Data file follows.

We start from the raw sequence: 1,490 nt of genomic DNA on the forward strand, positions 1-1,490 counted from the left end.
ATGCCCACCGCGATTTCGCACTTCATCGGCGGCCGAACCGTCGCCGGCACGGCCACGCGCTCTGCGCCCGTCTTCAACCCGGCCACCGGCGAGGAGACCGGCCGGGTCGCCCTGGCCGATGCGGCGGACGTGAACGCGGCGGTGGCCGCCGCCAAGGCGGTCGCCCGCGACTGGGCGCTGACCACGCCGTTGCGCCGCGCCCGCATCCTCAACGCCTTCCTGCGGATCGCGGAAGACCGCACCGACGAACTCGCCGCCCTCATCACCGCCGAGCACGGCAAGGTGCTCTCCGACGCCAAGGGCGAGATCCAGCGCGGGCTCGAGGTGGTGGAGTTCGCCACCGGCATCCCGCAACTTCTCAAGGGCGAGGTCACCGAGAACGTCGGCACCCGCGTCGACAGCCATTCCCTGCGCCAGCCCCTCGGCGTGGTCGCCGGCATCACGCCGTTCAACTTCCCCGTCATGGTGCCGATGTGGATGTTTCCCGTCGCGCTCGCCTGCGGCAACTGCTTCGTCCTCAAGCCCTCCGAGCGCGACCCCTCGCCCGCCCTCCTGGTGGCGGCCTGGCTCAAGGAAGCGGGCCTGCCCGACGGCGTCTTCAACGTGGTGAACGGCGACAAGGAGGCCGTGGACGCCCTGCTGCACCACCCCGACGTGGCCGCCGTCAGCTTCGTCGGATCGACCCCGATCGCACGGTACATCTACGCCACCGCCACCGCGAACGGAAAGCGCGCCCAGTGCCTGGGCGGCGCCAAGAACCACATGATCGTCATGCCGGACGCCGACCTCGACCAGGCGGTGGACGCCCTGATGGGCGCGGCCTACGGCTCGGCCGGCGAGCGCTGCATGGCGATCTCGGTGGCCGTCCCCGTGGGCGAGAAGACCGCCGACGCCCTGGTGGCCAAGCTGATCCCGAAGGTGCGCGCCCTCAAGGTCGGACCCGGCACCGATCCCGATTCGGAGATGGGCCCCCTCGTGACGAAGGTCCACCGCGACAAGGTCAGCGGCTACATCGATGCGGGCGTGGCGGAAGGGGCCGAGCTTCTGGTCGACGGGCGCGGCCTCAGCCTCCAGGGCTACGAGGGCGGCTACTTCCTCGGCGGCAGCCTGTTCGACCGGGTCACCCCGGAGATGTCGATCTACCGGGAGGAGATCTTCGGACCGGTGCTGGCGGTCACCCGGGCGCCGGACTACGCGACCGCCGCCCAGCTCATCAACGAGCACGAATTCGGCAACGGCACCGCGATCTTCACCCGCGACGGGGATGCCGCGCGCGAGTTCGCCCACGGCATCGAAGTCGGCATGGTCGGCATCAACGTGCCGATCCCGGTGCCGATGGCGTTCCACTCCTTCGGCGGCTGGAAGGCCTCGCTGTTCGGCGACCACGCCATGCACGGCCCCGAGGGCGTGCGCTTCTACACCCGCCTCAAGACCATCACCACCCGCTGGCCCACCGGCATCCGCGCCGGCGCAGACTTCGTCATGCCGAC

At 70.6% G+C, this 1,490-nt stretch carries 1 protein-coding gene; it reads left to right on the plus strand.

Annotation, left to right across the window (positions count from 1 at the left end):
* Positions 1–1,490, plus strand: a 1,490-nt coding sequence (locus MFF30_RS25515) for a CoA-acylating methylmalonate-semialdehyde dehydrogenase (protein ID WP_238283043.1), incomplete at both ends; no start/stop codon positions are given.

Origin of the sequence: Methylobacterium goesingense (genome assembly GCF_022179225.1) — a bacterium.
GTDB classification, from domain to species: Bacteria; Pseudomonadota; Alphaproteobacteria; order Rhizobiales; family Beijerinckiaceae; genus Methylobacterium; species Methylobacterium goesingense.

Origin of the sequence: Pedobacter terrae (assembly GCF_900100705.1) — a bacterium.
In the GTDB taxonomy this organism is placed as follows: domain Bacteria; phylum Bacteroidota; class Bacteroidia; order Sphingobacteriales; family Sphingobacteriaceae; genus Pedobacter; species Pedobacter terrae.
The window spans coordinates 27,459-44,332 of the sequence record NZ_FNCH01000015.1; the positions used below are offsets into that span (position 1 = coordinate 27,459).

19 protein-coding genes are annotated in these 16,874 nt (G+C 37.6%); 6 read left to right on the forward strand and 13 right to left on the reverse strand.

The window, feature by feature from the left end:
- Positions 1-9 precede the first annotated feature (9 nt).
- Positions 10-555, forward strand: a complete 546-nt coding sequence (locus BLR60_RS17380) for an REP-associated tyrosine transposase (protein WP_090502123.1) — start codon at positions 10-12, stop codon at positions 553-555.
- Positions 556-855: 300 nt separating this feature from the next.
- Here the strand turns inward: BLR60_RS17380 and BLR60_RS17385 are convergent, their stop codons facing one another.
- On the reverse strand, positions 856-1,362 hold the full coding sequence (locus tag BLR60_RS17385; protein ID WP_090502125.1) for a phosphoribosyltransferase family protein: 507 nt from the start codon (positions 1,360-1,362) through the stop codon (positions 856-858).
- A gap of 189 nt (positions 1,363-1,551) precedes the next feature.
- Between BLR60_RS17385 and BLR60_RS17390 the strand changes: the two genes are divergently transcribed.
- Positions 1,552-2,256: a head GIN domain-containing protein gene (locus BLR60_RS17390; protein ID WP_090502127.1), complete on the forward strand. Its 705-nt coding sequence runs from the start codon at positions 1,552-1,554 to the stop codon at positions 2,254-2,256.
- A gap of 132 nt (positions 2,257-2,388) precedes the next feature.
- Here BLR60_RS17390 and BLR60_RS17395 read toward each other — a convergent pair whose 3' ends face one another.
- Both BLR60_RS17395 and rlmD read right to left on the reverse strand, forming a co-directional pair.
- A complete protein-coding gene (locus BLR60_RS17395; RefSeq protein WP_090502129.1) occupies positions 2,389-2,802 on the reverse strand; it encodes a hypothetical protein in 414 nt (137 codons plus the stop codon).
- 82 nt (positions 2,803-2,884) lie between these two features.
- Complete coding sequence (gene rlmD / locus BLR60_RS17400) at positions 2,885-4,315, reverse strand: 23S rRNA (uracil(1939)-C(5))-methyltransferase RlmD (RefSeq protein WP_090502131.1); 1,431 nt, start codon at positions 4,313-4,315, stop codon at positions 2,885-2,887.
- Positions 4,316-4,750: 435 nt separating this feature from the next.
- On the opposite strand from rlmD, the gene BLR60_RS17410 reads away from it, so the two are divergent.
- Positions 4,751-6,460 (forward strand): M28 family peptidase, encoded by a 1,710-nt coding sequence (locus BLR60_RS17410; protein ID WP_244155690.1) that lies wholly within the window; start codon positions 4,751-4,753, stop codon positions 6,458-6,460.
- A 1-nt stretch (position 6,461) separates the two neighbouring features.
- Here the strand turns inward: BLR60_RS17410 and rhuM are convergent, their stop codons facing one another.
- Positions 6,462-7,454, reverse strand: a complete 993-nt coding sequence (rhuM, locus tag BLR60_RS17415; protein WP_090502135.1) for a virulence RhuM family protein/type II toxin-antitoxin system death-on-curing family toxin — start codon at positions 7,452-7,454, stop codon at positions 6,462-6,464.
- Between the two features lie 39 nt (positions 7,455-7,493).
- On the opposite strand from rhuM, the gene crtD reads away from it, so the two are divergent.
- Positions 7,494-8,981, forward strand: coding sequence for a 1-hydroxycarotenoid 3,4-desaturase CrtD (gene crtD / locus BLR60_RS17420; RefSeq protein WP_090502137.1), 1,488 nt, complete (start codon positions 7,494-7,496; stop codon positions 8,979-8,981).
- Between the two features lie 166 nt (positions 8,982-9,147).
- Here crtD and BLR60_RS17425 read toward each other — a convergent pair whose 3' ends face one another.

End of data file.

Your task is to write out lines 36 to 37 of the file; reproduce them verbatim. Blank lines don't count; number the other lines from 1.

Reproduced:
- Between the two features lie 166 nt (positions 8,982-9,147).
- Here crtD and BLR60_RS17425 read toward each other — a convergent pair whose 3' ends face one another.